Ph.D., Johns Hopkins University, Epidemiology, 1986.
M.P.H., Emory University, 1982.
B.S.N. Georgia State University, 1980.
The role of environmental, lifestyle and genetic risk factors in relation to prostate cancer etiology, disease progression, and cancer-specific mortality; functional and quality of life outcomes after diagnosis and treatment of prostate cancer; germline genetic and tumor somatic alterations that may be useful as biomarkers for predicting risk or adverse prostate cancer patient outcomes.
My main research interests focus on hormonal, environmental, lifestyle and genetic factors that may alter cancer risk, tumor progression, and disease outcomes such as recurrence-free and cancer-specific survival. The role of underlying genetic susceptibility is a major focus of my research, which has involved studies of both common and rare genetic variants in the general at-risk population and in high-risk families with a pattern of hereditary prostate cancer. As a cancer epidemiologist, I have been involved in the development, implementation, and analyses of data from research studies of the etiology and progression of several different types of cancer, however, my current concentration is on prostate cancer.
The completion of two large population-based case-control studies of risk factors for prostate cancer has allowed us to examine environmental/lifestyle exposures and genetic polymorphisms in relation to risk of developing prostate cancer and disease-specific outcomes. Selected results from these studies have shown that: 1) vasectomy is not associated with risk of prostate cancer; 2) higher consumption of cruciferous vegetables, moderate intake of red wine, and regular aspirin use are each associated with reduced risks of prostate cancer; 3) high intensity cigarette smoking increases the risk of prostate cancer; 4) men who are carriers of germline BRCA2 mutations have an increased risk of prostate cancer; and 5) several genetic variants on chromosome 8q24 are associated with elevated risks of prostate cancer. DNA samples and data from these studies have been included in two large collaborative international genetics consortia (COGS, PRACTICAL; ICPCG) for discovery and validation of genetic susceptibility loci for prostate cancer; to date, over 160 SNPs associated with risk of developing prostate cancer have been confirmed through these efforts.
We are following a large population-based cohort of prostate cancer patients long-term to evaluate how environmental/lifestyle factors and genetic polymorphisms may affect disease recurrence/progression and prostate cancer-specific survival. Results from these studies have shown that: 1) obesity at the time of prostate cancer diagnosis is associated with over a 2-fold excess risk of adverse outcomes (i.e., progression to metastatic-lethal prostate cancer); 2) smoking at the time of prostate cancer diagnosis is associated with adverse patient outcomes; and 3)specific SNPs (e.g., in IL4) are associated with risk of aggressive prostate cancer. Primary prostate tumor tissue obtained at surgery has been used for integrative molecular epidemiology studies based on genome-wide tumor DNA methylation and transcriptome profiles, combined with germline genetic, clinical, and epidemiological data. Our ongoing studies aim to identify host (e.g., germline genetic variants) and tumor (e.g., DNA methylation, gene expression) alterations that may serve as biomarkers of aggressive prostate cancer and help distinguish patients at diagnosis who are most likely to have life-threatening tumors. Such biomarkers could have clinical utility for better prediction of an individual patient’s prognosis, identifying those men who need closer monitoring, adjuvant therapy, and novel clinical trials aimed at improving patient outcomes. In addition, we have ongoing studies evaluating how the diagnosis and treatment of prostate cancer affect long-term urinary, sexual and bowel function and general health-related quality of life.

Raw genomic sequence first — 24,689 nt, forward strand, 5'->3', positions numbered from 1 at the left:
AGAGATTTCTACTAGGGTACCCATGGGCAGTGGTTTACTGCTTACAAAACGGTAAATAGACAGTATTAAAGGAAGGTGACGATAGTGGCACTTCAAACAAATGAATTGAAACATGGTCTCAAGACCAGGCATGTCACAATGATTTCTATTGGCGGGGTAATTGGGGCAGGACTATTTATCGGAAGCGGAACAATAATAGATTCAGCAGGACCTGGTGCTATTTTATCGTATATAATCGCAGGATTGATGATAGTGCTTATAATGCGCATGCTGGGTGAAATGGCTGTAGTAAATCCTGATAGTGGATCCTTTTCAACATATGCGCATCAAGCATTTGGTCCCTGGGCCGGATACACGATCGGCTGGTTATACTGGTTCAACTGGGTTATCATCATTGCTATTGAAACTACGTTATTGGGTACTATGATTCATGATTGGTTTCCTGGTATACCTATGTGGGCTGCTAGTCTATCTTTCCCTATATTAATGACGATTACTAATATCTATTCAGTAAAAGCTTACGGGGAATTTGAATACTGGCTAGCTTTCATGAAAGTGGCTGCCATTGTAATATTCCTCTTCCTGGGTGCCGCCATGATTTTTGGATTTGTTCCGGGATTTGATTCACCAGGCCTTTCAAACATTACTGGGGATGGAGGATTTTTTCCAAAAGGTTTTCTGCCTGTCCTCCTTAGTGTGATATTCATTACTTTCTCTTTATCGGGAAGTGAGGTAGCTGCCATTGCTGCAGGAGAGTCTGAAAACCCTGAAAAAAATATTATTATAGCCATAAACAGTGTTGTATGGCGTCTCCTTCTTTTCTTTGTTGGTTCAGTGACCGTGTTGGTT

I am principal investigator for the data collection component of the Prostate Cancer Genetic Research Study (PROGRESS), a large family-based study of hereditary prostate cancer (HPC). We have enrolled over 2,000 members of 307 families in which multiple members have been diagnosed with prostate cancer, some at particularly early ages. Blood samples, baseline and follow-up questionnaires, and medical records are collected on participants. Two genome-wide scans (microsatellite and SNP markers) have been completed. Linkage analyses highlighted several regions of interest (e.g., chromosomes 15q, 22q) that we are following up with further studies. We recently completed a next-generation sequencing project to identify rare genetic mutation(s) in the 15q linkage region. We have also completed a whole-exome sequencing (WES) project on 75 selected high-risk families with aggressive and/or early onset prostate cancer and identified several novel rare variants associated with HPC; WES is underway for an additional 140 HPC families with the goal of finding additional rare variants that play a role in PCa predisposition. The long-term goal of PROGRESS is to identify genetic mutations responsible for HPC.
1. Eeles RA, Olama AA, Benlloch S, Saunders EJ, Leongamornlert DA, Tymrakiewicz M, Ghoussaini M, Luccarini C, Dennis J, Jugurnauth-Little S, Dadaev T, Neal DE, Hamdy FC, Donovan JL, Muir K, Giles GG, Severi G, Wiklund F, Gronberg H, Haiman CA, Schumacher F, Henderson BE, Le Marchand L, Lindstrom S, Kraft P, Hunter DJ, Gapstur S, Chanock SJ, Berndt SI, Albanes D, Andriole G, Schleutker J, Weischer M, Canzian F, Riboli E, Key TJ, Travis RC, Campa D, Ingles SA, John EM, Hayes RB, Pharoah PD, Pashayan N, Khaw KT, Stanford JL, Ostrander EA, Signorello LB, Thibodeau SN, Schaid D, Maier C, Vogel W, Kibel AS, Cybulski C, Lubinski J, Cannon-Albright L, Brenner H, Park JY, Kaneva R, Batra J, Spurdle AB, Clements JA, Teixeira MR, Dicks E, Lee A, Dunning AM, Baynes C, Conroy D, Maranian MJ, Ahmed S, Govindasami K, Guy M, Wilkinson RA, Sawyer EJ, Morgan A, Dearnaley DP, Horwich A, Huddart RA, Khoo VS, Parker CC, Van As NJ, Woodhouse CJ, Thompson A, Dudderidge T, Ogden C, Cooper CS, Lophatananon A, Cox A, Southey MC, Hopper JL, English DR, Aly M, Adolfsson J, Xu J, Zheng SL, Yeager M, Kaaks R, Diver WR, Gaudet MM, Stern MC, Corral R, Joshi AD, Shahabi A, Wahlfors T, Tammela TL, Auvinen A, Virtamo J, Klarskov P, Nordestgaard BG, Røder MA, Nielsen SF, Bojesen SE, Siddiq A, Fitzgerald LM, Kolb S, Kwon EM, Karyadi DM, Blot WJ, Zheng W, Cai Q, McDonnell SK, Rinckleb AE, Drake B, Colditz G, Wokolorczyk D, Stephenson RA, Teerlink C, Muller H, Rothenbacher D, Sellers TA, Lin HY, Slavov C, Mitev V, Lose F, Srinivasan S, Maia S, Paulo P, Lange E, Cooney KA, Antoniou AC, Vincent D, Bacot F, Tessier DC; COGS–Cancer Research UK GWAS–ELLIPSE (part of GAME-ON) Initiative; Australian Prostate Cancer Bioresource; UK Genetic Prostate Cancer Study Collaborators/British Association of Urological Surgeons' Section of Oncology; UK ProtecT (Prostate testing for cancer and Treatment) Study Collaborators; PRACTICAL (Prostate Cancer Association Group to Investigate Cancer-Associated Alterations in the Genome) Consortium, Kote-Jarai Z, Easton DF. Identification of 23 new prostate cancer susceptibility loci using the iCOGS custom genotyping array. Nat Genet. 2013; 45(4):385-91. PMCID: PMC3832790